LORD  BYRON  and  his  TIMES
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Letters and Journals of Lord Byron
Lord Byron to John Murray, 15 October 1816

Life of Byron: to 1806
Life of Byron: 1806
Life of Byron: 1807
Life of Byron: 1808
Life of Byron: 1809
Life of Byron: 1810
Life of Byron: 1811
Life of Byron: 1812
Life of Byron: 1813
Life of Byron: 1814
Life of Byron: 1815
Life of Byron: 1816 (I)
Life of Byron: 1816 (II)
Life of Byron: 1817
Life of Byron: 1818
Life of Byron: 1819
Life of Byron: 1820
Life of Byron: 1821
Life of Byron: 1822
Life of Byron: 1823
Life of Byron: 1824
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“Milan, October 15th, 1816.

“I hear that Mr. Davies has arrived in England,—but that of some letters, &c., committed to his care by Mr. H., only half have been delivered. This intelligence naturally makes me feel a little anxious for mine, and amongst them for the MS., which I wished to have compared with the one sent by me through the hands of Mr. Shelley. I trust that it has arrived safely,—and indeed not less so, that some little crystals, &c., from Mont Blanc, for my daughter and my nieces, have reached their address. Pray have the goodness to ascertain from Mr. Davies that no accident (by customhouse or loss) has befallen them, and satisfy me on this point at your earliest convenience.

“If I recollect rightly, you told me that Mr. Gifford had kindly undertaken to correct the press (at my request) during my absence—at least I hope so. It will add to my many obligations to that gentleman.

“I wrote to you, on my way here, a short note, dated Martigny. Mr. Hobhouse and myself arrived here a few days ago, by the Simplon and Lago Maggiore route. Of course we visited the Borromean Islands, which are fine, but too artificial. The Simplon is magnificent in its nature and its art,—both God and man have done wonders,—to say nothing of the devil, who must certainly have had a hand (or a hoof) in some of the rocks and ravines through and over which the works are carried.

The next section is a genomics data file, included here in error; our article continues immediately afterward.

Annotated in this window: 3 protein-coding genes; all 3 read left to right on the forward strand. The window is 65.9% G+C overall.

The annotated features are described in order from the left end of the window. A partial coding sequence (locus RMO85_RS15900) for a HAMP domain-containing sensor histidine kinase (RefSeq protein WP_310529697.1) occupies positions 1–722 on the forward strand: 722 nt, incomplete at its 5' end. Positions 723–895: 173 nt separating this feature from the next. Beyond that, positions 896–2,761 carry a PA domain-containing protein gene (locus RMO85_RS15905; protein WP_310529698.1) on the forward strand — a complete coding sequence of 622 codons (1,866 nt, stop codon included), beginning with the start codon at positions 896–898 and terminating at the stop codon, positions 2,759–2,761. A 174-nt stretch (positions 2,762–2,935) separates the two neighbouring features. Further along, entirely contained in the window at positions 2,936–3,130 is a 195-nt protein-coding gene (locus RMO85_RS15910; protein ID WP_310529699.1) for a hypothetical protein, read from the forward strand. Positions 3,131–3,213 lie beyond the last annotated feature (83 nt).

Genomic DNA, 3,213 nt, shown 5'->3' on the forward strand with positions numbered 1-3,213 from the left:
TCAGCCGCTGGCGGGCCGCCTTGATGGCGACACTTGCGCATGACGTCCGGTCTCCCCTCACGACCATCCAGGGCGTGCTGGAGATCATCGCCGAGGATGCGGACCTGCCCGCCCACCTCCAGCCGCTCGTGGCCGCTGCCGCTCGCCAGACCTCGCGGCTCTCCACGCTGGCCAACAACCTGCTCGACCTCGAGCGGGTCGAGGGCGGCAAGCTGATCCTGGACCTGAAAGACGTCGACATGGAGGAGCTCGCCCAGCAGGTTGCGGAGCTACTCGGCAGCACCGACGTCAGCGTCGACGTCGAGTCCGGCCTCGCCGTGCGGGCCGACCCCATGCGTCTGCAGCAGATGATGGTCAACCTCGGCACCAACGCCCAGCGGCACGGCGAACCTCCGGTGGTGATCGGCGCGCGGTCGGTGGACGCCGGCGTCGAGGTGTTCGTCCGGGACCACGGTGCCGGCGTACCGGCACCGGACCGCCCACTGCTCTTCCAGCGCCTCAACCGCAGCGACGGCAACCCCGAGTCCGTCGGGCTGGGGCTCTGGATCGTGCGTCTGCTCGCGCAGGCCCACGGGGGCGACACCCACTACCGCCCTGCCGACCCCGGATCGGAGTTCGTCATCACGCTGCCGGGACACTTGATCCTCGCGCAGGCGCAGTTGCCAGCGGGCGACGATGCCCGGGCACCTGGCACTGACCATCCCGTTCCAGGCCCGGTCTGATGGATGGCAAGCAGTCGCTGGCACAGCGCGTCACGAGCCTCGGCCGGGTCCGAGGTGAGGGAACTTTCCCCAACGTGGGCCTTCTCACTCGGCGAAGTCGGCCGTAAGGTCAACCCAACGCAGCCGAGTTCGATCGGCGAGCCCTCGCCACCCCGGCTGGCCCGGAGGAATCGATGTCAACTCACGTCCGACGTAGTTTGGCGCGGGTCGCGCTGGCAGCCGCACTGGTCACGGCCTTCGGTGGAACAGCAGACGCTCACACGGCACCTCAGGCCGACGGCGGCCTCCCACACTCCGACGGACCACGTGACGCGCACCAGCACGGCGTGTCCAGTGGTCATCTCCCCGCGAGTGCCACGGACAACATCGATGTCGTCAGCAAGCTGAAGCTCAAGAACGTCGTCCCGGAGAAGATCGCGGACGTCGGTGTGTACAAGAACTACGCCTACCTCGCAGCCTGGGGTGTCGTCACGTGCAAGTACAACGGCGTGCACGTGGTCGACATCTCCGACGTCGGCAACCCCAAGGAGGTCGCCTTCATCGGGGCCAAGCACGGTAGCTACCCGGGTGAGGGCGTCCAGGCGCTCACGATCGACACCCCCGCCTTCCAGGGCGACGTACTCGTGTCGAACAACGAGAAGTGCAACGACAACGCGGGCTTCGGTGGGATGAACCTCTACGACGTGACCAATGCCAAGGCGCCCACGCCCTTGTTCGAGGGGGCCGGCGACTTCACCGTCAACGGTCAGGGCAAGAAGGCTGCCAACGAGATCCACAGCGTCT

“Milan is striking—the cathedral superb. The city altogether reminds me of Seville, but a little inferior. We had heard divers bruits, and took precautions on the road, near the frontier, against some ‘many worthy fellows (i. e. felons) that were out,’ and had ransacked some preceding travellers, a few weeks ago, near Sesto,—or Cesto, I forget which,—of cash and raiment, besides putting them in bodily fear, and lodging about twenty slugs in the retreating part of a courier belonging to Mr. Hope. But we were not molested, and, I do not think, in any danger, except of making mistakes in the way of cocking and priming
A. D. 1816. LIFE OF LORD BYRON. 45
whenever we saw an old house, or an ill-looking thicket, and now and then suspecting the ‘true men,’ who have very much the appearance of the thieves of other countries. What the thieves may look like, I know not, nor desire to know, for it seems they come upon you in bodies of thirty (‘in buckram and Kendal green’) at a time, so that voyagers have no great chance. It is something like poor dear Turkey in that respect, but not so good, for there you can have as great a body of rogues to match the regular banditti; but here the gens d’armes are said to be no great things, and as for one’s own people, one can’t carry them about like Robinson Crusoe with a gun on each shoulder.

“I have been to the Ambrosian library—it is a fine collection—full of MSS. edited and unedited. I enclose you a list of the former recently published: these are matters for your literati. For me, in my simple way, I have been most delighted with a correspondence of letters, all original and amatory, between Lucretia Borgia and Cardinal Bembo, preserved there. I have pored over them and a lock of her hair, the prettiest and fairest imaginable—I never saw fairer—and shall go repeatedly to read the epistles over and over; and if I can obtain some of the hair by fair means, I shall try. I have already persuaded the librarian to promise me copies of the letters, and I hope he will not disappoint me. They are short, but very simple, sweet, and to the purpose; there are some copies of verses in Spanish also by her; the tress of her hair is long, and, as I said before, beautiful. The Brera gallery of paintings has some line pictures, but nothing of a collection. Of painting I know nothing; but I like a Guercino—a picture of Abraham putting away Hagar and Ishmael—which seems to me natural and goodly. The Flemish school, such as I saw it in Flanders, I utterly detested, despised, and abhorred; it might be painting, but it was not nature; the Italian is pleasing, and their ideal very noble.

“The Italians I have encountered here are very intelligent and agreeable. In a few days I am to meet Monti. By the way, I have just heard an anecdote of Beccaria, who published such admirable things against the punishment of death. As soon as his book was out, his servant (having read it, I presume,) stole his watch; and his master, while correcting the press of a second edition, did all he could to have him hanged by way of advertisement.

46 NOTICES OF THE A. D. 1816.

“I forgot to mention the triumphal arch begun by Napoleon, as a gate to this city. It is unfinished, but the part completed worthy of another age and the same country. The society here is very oddly carried on,—at the theatre, and the theatre only,—which answers to our opera. People meet there as at a rout, but in very small circles. From Milan I shall go to Venice. If you write, write to Geneva, as before—the letter will be forwarded.

“Yours ever.”